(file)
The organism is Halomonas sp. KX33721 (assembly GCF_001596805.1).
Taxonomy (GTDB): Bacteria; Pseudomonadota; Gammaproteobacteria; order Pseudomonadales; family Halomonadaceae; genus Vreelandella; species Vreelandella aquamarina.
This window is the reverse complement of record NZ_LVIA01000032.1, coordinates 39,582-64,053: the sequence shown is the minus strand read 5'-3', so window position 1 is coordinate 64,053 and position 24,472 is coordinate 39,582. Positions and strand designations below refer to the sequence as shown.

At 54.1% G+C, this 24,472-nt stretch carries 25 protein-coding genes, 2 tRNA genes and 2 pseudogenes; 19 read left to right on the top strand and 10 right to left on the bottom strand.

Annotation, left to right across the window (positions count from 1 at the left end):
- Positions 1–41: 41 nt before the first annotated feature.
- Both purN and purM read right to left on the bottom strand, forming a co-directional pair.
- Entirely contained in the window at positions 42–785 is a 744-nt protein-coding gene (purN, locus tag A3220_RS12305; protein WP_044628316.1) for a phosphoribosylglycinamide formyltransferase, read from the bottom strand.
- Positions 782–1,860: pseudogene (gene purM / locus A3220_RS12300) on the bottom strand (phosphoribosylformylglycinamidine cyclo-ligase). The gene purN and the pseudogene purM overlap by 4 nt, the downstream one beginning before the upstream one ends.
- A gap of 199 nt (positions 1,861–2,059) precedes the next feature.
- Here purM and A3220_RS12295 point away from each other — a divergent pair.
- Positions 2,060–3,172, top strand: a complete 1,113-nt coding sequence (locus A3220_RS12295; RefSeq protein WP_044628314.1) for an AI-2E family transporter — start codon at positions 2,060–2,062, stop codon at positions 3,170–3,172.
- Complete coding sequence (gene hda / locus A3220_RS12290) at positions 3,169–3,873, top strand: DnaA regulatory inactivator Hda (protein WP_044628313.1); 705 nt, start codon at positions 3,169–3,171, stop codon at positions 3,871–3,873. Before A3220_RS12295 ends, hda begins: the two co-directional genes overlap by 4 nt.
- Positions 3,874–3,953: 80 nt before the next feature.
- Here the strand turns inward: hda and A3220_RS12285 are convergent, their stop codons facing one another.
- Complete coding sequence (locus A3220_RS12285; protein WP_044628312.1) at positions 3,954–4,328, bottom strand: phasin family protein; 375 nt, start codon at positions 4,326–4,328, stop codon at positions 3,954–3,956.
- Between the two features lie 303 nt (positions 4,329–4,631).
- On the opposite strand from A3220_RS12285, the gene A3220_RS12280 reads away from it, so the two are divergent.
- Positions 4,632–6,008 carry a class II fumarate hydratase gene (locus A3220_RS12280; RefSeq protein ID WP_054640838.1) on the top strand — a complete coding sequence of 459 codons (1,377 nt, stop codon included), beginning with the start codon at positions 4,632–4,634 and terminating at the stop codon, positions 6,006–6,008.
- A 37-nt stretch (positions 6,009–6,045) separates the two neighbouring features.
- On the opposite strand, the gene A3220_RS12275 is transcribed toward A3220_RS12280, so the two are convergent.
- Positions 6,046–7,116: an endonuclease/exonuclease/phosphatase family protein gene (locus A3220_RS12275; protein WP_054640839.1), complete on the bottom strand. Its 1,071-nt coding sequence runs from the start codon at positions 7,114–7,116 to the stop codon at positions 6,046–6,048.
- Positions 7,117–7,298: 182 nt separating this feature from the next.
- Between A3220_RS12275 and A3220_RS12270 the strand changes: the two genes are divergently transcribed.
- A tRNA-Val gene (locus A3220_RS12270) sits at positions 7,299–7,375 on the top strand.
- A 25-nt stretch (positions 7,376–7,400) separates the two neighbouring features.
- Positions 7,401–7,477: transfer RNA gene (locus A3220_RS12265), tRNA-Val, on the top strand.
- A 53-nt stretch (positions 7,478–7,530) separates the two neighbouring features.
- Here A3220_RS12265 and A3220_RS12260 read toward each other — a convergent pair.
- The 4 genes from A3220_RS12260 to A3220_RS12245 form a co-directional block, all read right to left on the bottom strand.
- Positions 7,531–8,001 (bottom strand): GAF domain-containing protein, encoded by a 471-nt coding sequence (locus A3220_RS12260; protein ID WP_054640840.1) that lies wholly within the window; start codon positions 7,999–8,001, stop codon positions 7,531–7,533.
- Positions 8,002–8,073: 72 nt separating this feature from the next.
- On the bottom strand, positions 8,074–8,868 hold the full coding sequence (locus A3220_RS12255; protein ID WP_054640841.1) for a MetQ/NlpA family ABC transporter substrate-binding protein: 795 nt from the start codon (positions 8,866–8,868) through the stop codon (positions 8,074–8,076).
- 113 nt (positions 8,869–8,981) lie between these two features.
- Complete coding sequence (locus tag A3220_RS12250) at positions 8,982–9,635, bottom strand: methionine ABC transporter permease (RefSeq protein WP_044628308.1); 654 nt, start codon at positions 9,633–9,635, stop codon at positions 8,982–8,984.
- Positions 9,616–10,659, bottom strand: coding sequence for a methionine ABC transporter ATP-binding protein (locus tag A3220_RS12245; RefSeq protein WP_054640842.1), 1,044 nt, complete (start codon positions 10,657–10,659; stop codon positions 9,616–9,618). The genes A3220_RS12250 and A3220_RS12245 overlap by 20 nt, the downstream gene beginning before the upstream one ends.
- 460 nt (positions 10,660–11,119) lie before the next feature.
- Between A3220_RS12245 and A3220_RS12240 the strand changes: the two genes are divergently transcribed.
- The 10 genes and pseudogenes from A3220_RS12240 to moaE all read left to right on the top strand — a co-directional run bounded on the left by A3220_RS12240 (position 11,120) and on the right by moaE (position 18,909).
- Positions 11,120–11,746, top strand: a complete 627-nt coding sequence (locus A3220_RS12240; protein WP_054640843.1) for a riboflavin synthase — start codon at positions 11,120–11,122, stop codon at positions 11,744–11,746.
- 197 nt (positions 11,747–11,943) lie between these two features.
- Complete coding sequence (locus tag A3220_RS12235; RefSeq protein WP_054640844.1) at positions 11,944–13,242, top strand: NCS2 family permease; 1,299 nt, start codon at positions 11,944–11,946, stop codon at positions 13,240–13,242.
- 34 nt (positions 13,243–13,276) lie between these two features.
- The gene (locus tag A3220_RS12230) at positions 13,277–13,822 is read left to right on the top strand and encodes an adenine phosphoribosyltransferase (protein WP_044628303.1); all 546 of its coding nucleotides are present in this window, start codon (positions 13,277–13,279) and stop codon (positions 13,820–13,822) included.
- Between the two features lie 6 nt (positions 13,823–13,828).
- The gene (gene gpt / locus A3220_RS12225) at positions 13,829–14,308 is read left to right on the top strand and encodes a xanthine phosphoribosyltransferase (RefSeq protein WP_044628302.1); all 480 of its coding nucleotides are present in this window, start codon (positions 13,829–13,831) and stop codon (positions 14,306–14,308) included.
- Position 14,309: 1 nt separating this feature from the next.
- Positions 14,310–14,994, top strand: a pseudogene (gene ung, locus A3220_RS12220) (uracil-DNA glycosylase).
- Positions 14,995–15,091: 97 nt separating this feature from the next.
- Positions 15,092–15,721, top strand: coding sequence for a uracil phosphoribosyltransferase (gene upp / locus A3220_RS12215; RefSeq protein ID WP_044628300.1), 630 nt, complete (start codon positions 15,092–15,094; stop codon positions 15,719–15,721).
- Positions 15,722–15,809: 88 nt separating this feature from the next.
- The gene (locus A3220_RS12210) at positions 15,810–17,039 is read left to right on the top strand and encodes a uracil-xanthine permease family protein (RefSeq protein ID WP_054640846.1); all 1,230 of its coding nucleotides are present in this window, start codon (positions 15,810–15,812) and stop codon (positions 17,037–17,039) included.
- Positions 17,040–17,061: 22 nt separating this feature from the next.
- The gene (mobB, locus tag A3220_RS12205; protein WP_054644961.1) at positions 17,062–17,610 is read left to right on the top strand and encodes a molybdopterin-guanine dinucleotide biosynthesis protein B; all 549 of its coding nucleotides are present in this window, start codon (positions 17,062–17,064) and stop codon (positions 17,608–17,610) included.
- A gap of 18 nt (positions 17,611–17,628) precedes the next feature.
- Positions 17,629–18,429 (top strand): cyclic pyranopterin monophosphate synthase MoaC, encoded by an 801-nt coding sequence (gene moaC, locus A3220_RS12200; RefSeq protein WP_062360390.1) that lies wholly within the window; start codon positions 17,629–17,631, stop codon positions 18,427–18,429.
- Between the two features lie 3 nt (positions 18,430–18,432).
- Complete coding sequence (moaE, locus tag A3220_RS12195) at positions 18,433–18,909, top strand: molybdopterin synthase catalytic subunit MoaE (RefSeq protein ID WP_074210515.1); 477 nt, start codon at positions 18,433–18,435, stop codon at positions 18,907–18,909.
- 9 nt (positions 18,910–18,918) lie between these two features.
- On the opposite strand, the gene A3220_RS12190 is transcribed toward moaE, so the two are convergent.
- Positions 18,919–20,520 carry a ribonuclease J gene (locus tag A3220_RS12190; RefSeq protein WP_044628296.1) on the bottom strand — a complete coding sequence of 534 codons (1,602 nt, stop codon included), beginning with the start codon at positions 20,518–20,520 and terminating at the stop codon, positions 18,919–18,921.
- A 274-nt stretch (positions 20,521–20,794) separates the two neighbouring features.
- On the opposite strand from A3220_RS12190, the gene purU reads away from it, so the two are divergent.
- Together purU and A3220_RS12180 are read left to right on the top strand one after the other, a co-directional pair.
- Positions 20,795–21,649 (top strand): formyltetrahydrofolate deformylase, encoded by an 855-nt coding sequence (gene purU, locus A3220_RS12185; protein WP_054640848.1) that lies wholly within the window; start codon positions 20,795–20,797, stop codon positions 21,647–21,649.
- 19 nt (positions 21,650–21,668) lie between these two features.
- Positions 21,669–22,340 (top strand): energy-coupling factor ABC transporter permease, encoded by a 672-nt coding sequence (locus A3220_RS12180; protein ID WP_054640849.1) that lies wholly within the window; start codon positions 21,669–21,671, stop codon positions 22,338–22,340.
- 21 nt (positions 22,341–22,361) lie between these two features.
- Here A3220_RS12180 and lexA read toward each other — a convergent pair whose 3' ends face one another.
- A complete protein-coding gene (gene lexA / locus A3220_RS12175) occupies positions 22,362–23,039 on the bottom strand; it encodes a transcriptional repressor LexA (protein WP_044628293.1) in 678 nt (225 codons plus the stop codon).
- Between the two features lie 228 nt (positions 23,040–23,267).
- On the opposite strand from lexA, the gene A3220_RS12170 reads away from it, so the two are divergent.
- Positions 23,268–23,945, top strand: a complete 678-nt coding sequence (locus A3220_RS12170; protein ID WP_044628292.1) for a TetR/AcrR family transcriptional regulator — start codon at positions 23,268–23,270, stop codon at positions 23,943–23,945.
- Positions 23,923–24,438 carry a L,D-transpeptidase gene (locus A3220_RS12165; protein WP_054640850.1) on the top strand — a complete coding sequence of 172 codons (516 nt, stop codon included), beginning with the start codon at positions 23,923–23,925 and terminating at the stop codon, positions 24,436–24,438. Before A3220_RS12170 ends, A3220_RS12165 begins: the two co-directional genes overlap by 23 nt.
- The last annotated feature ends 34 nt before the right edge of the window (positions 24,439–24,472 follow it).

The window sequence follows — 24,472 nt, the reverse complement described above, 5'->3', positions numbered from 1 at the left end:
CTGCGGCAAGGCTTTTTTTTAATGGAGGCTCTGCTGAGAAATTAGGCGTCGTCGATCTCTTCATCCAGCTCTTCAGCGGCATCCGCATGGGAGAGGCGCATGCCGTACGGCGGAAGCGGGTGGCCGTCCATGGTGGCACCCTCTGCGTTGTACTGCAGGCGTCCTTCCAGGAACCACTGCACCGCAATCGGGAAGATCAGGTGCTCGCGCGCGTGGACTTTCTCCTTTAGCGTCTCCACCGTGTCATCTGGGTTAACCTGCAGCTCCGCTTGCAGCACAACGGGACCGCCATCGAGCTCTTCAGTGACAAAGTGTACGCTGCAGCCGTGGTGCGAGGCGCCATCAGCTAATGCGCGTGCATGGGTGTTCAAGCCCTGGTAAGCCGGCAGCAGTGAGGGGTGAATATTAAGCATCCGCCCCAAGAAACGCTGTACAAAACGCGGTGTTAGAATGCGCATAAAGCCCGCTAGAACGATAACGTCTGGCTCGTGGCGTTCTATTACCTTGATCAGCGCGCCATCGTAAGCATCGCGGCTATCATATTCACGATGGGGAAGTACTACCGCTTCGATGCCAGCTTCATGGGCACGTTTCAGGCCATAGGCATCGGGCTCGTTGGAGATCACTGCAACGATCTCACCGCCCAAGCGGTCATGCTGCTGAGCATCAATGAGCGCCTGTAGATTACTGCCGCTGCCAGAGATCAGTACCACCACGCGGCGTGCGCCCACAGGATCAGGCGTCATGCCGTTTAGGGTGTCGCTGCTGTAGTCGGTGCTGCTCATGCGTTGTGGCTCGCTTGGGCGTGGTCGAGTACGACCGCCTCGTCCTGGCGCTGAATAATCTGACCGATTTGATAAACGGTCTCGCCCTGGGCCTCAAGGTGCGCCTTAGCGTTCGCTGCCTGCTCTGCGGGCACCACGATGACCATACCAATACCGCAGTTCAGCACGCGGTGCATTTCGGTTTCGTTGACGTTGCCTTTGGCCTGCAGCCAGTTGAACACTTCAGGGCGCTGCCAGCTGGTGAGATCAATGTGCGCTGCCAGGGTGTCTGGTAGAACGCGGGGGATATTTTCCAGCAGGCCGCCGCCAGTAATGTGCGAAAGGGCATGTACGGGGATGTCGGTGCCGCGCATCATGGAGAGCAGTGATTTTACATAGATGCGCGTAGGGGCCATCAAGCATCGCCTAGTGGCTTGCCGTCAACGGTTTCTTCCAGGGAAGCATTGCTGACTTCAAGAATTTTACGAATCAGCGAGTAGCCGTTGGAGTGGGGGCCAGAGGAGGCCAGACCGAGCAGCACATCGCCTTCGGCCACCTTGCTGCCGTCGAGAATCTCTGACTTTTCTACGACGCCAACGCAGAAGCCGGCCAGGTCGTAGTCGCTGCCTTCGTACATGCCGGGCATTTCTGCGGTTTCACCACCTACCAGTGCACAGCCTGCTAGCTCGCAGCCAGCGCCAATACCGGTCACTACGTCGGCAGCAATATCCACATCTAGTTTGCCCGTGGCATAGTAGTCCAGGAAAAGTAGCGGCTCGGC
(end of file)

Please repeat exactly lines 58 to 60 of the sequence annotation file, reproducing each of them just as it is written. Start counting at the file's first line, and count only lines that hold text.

- Complete coding sequence (moaE, locus tag A3220_RS12195) at positions 18,433–18,909, top strand: molybdopterin synthase catalytic subunit MoaE (RefSeq protein ID WP_074210515.1); 477 nt, start codon at positions 18,433–18,435, stop codon at positions 18,907–18,909.
- 9 nt (positions 18,910–18,918) lie between these two features.
- On the opposite strand, the gene A3220_RS12190 is transcribed toward moaE, so the two are convergent.